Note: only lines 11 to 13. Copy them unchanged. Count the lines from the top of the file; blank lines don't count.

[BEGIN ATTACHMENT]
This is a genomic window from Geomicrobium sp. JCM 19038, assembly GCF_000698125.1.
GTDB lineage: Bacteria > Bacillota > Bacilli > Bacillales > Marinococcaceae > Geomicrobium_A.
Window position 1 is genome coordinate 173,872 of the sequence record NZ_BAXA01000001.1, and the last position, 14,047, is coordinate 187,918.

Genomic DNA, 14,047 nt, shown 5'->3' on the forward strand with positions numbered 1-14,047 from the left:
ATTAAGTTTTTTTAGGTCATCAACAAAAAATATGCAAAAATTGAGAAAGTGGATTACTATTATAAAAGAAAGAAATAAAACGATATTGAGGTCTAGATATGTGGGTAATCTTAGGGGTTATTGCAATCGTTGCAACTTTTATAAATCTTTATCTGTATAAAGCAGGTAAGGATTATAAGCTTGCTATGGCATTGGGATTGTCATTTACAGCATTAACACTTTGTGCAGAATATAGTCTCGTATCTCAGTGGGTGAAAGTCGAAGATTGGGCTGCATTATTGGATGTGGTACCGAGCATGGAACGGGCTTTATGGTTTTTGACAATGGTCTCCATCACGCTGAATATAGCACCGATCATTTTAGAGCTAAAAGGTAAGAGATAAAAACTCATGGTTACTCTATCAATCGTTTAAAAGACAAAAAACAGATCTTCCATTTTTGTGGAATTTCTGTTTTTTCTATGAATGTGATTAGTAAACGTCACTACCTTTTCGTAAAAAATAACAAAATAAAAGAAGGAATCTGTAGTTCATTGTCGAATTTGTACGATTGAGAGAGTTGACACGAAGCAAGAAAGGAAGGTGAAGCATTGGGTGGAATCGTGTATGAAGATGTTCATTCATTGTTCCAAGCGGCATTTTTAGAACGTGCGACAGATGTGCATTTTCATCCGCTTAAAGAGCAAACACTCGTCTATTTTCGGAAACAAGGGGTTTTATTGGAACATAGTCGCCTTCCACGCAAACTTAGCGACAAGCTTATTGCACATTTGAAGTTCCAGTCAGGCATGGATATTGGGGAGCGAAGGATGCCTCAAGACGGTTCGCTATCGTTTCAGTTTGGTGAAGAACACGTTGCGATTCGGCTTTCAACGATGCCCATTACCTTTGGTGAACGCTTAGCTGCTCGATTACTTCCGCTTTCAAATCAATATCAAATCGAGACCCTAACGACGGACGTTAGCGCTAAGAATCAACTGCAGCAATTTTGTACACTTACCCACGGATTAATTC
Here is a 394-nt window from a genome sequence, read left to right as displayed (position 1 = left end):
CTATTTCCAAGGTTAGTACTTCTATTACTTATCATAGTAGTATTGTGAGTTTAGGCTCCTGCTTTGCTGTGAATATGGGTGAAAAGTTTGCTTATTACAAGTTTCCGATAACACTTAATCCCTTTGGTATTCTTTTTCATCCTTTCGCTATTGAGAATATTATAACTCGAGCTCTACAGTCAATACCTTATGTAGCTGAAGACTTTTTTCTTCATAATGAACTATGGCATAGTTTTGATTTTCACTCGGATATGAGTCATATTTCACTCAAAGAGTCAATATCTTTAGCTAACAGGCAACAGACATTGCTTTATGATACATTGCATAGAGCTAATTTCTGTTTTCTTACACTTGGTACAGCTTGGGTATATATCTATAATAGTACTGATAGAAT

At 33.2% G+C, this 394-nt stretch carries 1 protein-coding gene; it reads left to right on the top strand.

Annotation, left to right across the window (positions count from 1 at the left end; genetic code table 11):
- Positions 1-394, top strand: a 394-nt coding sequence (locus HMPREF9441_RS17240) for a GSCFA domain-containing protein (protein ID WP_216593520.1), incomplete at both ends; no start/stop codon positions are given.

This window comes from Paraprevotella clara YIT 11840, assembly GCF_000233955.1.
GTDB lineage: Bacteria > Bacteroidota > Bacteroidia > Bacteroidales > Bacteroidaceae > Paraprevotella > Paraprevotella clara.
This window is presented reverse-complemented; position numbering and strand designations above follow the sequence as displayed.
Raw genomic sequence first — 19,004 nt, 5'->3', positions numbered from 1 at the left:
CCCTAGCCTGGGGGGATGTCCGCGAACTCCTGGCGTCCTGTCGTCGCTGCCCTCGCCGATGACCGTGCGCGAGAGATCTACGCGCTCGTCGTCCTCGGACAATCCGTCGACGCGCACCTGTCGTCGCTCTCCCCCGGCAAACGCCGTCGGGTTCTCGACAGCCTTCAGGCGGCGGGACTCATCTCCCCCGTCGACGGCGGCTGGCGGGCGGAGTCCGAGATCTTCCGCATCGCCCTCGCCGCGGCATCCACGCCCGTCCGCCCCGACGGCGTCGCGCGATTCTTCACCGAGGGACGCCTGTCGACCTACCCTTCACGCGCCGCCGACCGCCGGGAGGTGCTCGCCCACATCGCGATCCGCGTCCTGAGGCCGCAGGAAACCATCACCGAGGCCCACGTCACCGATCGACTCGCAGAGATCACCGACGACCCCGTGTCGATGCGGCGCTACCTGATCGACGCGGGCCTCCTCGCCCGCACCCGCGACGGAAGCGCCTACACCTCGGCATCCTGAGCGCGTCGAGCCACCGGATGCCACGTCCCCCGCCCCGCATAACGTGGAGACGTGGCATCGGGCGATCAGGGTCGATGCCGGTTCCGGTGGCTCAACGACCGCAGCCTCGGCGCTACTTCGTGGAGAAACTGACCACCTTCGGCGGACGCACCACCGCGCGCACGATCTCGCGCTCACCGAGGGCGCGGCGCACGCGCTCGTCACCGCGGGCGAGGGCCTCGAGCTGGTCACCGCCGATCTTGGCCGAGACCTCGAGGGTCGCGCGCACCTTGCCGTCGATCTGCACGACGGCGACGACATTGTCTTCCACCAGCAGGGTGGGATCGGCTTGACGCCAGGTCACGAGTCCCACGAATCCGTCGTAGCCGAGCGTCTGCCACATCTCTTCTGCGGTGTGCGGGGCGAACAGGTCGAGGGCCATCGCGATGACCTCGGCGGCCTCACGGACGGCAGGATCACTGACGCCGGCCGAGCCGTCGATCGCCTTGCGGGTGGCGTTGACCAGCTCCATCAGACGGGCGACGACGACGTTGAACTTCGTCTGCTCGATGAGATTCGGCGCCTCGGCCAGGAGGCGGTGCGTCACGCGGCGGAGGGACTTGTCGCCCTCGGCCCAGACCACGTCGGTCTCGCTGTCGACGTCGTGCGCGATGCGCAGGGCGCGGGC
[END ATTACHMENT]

This window comes from Paraprevotella clara YIT 11840, assembly GCF_000233955.1.
GTDB lineage: Bacteria > Bacteroidota > Bacteroidia > Bacteroidales > Bacteroidaceae > Paraprevotella > Paraprevotella clara.
This window is presented reverse-complemented; position numbering and strand designations above follow the sequence as displayed.